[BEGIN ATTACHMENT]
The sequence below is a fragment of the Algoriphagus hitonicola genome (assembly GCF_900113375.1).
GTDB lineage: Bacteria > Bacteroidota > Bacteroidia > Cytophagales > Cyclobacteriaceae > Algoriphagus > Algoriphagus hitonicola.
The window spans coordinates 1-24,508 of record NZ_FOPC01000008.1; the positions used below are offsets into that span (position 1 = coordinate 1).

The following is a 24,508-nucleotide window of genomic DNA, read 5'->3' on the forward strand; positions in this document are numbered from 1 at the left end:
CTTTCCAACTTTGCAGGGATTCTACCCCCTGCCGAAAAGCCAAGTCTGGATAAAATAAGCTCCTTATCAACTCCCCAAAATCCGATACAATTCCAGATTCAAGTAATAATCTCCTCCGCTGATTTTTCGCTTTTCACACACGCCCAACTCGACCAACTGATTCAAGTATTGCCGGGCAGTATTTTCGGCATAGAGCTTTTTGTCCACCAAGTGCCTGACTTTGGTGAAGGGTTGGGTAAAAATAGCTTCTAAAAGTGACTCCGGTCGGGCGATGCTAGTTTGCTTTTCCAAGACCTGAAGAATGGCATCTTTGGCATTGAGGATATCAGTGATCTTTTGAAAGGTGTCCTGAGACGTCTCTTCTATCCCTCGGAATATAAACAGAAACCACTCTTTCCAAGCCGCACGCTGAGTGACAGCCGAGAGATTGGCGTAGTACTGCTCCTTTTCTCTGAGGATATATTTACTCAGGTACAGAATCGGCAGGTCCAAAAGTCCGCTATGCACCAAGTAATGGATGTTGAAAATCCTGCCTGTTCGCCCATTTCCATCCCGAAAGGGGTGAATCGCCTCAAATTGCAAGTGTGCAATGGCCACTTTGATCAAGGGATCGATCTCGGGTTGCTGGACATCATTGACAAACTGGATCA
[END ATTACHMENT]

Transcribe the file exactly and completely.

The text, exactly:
The sequence below is a fragment of the Algoriphagus hitonicola genome (assembly GCF_900113375.1).
GTDB lineage: Bacteria > Bacteroidota > Bacteroidia > Cytophagales > Cyclobacteriaceae > Algoriphagus > Algoriphagus hitonicola.
The window spans coordinates 1-24,508 of record NZ_FOPC01000008.1; the positions used below are offsets into that span (position 1 = coordinate 1).

The following is a 24,508-nucleotide window of genomic DNA, read 5'->3' on the forward strand; positions in this document are numbered from 1 at the left end:
CTTTCCAACTTTGCAGGGATTCTACCCCCTGCCGAAAAGCCAAGTCTGGATAAAATAAGCTCCTTATCAACTCCCCAAAATCCGATACAATTCCAGATTCAAGTAATAATCTCCTCCGCTGATTTTTCGCTTTTCACACACGCCCAACTCGACCAACTGATTCAAGTATTGCCGGGCAGTATTTTCGGCATAGAGCTTTTTGTCCACCAAGTGCCTGACTTTGGTGAAGGGTTGGGTAAAAATAGCTTCTAAAAGTGACTCCGGTCGGGCGATGCTAGTTTGCTTTTCCAAGACCTGAAGAATGGCATCTTTGGCATTGAGGATATCAGTGATCTTTTGAAAGGTGTCCTGAGACGTCTCTTCTATCCCTCGGAATATAAACAGAAACCACTCTTTCCAAGCCGCACGCTGAGTGACAGCCGAGAGATTGGCGTAGTACTGCTCCTTTTCTCTGAGGATATATTTACTCAGGTACAGAATCGGCAGGTCCAAAAGTCCGCTATGCACCAAGTAATGGATGTTGAAAATCCTGCCTGTTCGCCCATTTCCATCCCGAAAGGGGTGAATCGCCTCAAATTGCAAGTGTGCAATGGCCACTTTGATCAAGGGATCGATCTCGGGTTGCTGGACATCATTGACAAACTGGATCA